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|Jeff Hanson, department of photography, U. of Alabama|
Fly Ash material in a University of Alabama laboratory.
Concrete is the most common construction material used globally, accounting for 70 percent of all construction materials. Though concrete has advantages such as easy application and high availability, it has major disadvantages when considering sustainability.
Dr. Jialai Wang, a University of Alabama associate professor of civil, construction and environmental engineering, is working on a solution to these environmental problems by finding an alternative to cement use in concrete.
Wang received a $450,000 collaborative grant from the National Science Foundation to develop an inexpensive and eco-friendly construction material with fly ash. While the material is like cement, it eliminates many of its environmental concerns, Wang said.
Fly ash is a fine powder derived from burning coal. Use of these coal waste products conserves space in landfills, in which they would otherwise be dumped. Fly ash can be used to create a stronger and more durable form of concrete, Wang said.
And, because it displaces the use of cement, it eliminates the main disadvantages of cement. First, it eliminates the issue of greenhouse gas emissions, Wang said.
The production of cement releases a large amount of greenhouse gases, which account for 7 percent of the nation's total carbon-dioxide emissions. The achieved emissions reduction is equivalent to eliminating 25 percent of the world's vehicle emissions, he said.
Secondly, fly ash use eliminates the deterioration issues of cement. Cement tends to be highly brittle and weak, Wang said, in comparison to fly-ash materials. Roads and structures built with fly ash last longer and require less maintenance. Additionally, unlike cement, the material is easy to recycle, he said.
As cement materials harden and disintegrate, they release radon, Wang said. A harmful emission that can pose serious health risks, radon has been linked with certain cancers. Fly ash materials release significantly less radon than cement, he said.
Wang's three-year study is focused on perfecting fly-ash materials and developing methods for large-scale production. Fly-ash materials tend to be strong with compression, but brittle with tension. To combat this issue, Wang is experimenting with adding carbon nanotubes to the fly ash.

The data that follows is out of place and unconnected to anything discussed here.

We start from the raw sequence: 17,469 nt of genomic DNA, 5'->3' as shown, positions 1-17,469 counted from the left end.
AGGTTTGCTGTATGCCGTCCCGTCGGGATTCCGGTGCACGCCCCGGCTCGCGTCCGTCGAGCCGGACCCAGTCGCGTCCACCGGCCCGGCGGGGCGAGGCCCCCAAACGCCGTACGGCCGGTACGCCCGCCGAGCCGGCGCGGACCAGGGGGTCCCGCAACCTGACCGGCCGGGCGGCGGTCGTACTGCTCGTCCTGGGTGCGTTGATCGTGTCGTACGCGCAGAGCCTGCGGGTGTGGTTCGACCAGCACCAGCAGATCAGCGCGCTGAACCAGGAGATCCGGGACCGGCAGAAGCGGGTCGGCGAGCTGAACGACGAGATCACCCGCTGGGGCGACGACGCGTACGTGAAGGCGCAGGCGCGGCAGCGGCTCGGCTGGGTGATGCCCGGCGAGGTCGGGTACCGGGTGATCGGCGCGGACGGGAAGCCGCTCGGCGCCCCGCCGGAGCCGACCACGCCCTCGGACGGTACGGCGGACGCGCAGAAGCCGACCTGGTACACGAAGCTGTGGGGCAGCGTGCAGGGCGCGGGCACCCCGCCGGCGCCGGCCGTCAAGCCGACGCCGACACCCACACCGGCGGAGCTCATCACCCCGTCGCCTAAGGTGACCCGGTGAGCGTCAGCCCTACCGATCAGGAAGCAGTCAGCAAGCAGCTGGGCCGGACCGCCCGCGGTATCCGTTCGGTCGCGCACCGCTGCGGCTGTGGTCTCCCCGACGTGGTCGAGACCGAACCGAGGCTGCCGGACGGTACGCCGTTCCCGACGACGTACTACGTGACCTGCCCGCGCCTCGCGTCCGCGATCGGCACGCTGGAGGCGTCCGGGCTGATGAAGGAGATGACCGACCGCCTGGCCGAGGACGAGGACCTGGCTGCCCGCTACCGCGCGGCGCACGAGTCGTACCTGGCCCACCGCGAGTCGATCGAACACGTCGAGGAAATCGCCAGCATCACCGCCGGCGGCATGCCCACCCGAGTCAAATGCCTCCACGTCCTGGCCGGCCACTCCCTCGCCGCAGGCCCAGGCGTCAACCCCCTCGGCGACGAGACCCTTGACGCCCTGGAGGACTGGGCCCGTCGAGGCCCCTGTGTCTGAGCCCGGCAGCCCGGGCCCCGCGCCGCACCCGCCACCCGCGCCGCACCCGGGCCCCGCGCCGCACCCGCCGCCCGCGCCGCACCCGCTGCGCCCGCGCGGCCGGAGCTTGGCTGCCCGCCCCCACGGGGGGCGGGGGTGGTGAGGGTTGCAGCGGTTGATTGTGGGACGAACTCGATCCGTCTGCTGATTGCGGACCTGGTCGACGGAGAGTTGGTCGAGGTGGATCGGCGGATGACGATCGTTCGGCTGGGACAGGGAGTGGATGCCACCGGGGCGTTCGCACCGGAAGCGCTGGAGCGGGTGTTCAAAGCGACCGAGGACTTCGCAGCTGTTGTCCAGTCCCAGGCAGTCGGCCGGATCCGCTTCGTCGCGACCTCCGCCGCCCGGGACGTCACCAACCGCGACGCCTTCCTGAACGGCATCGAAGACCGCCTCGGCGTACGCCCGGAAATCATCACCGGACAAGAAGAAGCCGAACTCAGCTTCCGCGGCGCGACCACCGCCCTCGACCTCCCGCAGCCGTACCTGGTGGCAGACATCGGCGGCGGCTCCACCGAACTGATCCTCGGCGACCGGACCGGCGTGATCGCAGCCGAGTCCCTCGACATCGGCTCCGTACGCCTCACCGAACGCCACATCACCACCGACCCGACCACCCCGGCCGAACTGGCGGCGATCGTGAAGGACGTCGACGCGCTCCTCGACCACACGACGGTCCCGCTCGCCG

Carbon nanotubes, or CNTs, are modified forms of carbon with a cylindrical structure. They are spun into long, thin fibers, like yarn, that are tougher and stronger than steel, Wang said.
Adding CNTs to the fly ash not only strengthens the material, but it also makes it multifunctional. In addition, CNTs are excellent electrical and thermal conductors, he said.
By adding CNTs, fly ash materials become electrically conductive. Electric conductivity can be used to enhance melting ice on structures, such as bridges and airport runways, eliminating possible winter hazards.
The conductivity also changes with applied force. As applied force changes, the electric resistance changes. A change in conductivity often indicates damage or increased load to a material.
Therefore, testing the electric resistance of the fly ash materials reinforced with CNTs is a simple way to determine if there is any damage to a structure, he said.
Wang said CNT's can "sense" structural damage, a function called "self-sensing."
"Civil structures are just like the human body," Wang said. "They can be ‘sick.' If no action is taken, there can be serious consequences. Materials with self-sensing abilities can let you know promptly where there is a problem in a structure and catastrophic failure, like the collapse of a bridge, can be avoided."
Wang has received a patent for the technology he developed to combine CNTs with fly ash. The nanotube technology, nicknamed "Pop Tube technology," uses microwave radiation to initiate nanotube formation. The microwaves cause nanotubes to pop out, like popcorn.
The PopTube technology has many advantages compared to existing methods, he said. It requires very simple equipment, can be easily scaled up for large-scale manufacture and is highly energy-efficient and cost-effective.
Wang has partnered with Dr. Shanlin Pan, UA assistant professor of chemistry, and Dr. Xingyu Zhang, an assistant professor of fiber and textile engineering at Auburn University.
The goal of this study is to garner information valuable for further studies in eco-friendly and durable materials. Such materials would, Wang said, have significant social, economic and environmental benefits for the construction industry.
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UA media relations
Dr. Jialia Wang
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